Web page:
New research by the University of Warwick indicates that increasing your consumption of fruits and vegetables directly correlates with increased happiness, life satisfaction and well-being.
The study states that for each added portion of fruits and vegetables, up to 8 servings, there is an increase in happiness levels. In a society that strives to see immediate results, the previous promise of protection in the future against cancer, heart disease, blood pressure and weight control has been a weak motivation for many to eat more fruits and vegetables. However, according to Andrew Oswald, a professor of Economics and Behavioural Science at the University of Warwick, Eating fruits and vegetables apparently boosts our happiness far more quickly than it improves human health.
“Well-being improvements are closer to immediate”
For the public, health professionals and policy makers this is new information to encourage the increased consumption of fruits and vegetables in our Western Culture with quick and long term gains for both our mental and physical health.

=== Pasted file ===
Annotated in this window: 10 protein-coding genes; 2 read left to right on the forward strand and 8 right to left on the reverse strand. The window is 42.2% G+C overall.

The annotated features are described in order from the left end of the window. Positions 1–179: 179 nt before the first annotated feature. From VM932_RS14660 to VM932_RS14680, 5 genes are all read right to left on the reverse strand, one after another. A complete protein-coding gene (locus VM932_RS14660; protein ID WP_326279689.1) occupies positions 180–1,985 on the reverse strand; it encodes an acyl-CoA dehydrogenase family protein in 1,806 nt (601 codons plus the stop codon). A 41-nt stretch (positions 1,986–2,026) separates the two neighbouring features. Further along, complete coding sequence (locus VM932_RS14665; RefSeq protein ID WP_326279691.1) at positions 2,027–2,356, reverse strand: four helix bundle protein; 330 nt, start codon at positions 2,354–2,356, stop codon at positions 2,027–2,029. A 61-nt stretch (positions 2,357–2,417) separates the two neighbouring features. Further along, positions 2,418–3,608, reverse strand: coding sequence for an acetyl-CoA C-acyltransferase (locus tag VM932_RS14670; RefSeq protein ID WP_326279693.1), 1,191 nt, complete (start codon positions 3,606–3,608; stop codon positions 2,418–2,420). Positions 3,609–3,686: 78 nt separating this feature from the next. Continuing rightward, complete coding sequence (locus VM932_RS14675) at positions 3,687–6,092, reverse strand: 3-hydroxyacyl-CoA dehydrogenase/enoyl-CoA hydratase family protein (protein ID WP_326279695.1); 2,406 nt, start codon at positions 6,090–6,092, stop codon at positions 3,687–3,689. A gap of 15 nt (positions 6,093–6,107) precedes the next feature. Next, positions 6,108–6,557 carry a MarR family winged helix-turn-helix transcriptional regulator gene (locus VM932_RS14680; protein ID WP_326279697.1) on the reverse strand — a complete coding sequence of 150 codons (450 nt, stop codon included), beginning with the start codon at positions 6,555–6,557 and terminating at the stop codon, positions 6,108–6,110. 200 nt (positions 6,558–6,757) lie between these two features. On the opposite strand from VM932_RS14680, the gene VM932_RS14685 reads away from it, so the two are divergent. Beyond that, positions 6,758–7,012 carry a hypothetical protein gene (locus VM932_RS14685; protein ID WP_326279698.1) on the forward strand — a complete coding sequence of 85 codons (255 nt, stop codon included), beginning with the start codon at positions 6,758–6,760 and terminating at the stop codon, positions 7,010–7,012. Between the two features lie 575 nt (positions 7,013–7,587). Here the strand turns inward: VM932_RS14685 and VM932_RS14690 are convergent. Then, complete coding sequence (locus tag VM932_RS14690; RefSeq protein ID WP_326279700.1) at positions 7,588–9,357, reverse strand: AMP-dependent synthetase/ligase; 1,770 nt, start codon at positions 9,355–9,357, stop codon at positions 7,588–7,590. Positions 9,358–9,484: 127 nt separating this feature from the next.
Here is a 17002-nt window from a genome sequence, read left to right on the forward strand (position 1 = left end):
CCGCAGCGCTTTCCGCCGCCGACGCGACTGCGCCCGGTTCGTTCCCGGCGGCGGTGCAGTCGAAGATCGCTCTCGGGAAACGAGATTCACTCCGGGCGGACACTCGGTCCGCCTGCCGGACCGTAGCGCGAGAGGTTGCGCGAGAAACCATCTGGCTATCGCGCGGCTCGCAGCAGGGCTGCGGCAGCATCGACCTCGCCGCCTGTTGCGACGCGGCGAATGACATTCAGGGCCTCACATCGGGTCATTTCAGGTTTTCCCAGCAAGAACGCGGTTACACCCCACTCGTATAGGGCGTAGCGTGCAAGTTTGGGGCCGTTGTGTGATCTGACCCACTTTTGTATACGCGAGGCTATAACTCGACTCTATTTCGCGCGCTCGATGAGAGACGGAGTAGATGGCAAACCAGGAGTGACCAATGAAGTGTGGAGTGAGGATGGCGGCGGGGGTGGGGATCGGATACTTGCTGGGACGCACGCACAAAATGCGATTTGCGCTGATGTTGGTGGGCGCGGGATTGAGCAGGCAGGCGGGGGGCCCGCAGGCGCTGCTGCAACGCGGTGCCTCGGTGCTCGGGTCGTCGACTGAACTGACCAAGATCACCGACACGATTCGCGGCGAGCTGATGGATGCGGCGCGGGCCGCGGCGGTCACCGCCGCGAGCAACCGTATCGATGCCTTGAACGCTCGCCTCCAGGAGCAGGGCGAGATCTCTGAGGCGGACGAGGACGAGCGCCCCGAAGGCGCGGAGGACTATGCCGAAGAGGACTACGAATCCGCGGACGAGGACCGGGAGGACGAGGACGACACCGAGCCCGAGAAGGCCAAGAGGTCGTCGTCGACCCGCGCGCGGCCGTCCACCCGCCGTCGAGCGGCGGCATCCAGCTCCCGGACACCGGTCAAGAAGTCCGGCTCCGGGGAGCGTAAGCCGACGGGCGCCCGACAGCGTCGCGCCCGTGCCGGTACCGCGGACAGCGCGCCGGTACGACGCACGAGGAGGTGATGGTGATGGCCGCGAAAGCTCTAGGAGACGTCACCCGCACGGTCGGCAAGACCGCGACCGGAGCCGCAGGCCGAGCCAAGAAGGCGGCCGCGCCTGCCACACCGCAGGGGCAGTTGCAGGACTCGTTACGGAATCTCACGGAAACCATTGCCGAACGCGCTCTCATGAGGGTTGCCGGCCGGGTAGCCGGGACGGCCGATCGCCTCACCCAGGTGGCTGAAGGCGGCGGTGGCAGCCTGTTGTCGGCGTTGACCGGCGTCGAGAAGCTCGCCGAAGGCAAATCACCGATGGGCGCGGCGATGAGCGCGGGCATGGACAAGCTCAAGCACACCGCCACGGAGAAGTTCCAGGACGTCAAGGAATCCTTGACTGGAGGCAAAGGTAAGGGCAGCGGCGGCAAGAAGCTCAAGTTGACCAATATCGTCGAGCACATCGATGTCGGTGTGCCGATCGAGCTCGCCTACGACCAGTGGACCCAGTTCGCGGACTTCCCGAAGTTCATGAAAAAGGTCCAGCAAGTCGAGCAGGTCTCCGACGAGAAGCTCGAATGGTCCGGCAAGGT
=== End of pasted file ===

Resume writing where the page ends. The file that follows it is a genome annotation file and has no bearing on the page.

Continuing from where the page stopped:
“Perhaps our results will be more effective than traditional messages in
convincing people to have a healthy diet. There is a psychological
payoff now from fruit and vegetables -- not just a lower health”
Dr Redzo Mujcic, research fellow at the University of Queensland.
Hung, H.C., et al., Fruit and vegetable intake and risk of major chronic disease. J Natl Cancer Inst, 2004. 96(21): p. 1577-84.
He, F.J., et al., Increased consumption of fruit and vegetables is related to a reduced risk of coronary heart disease: meta-analysis of cohort studies. J Hum Hypertens, 2007. 21(9): p. 717-28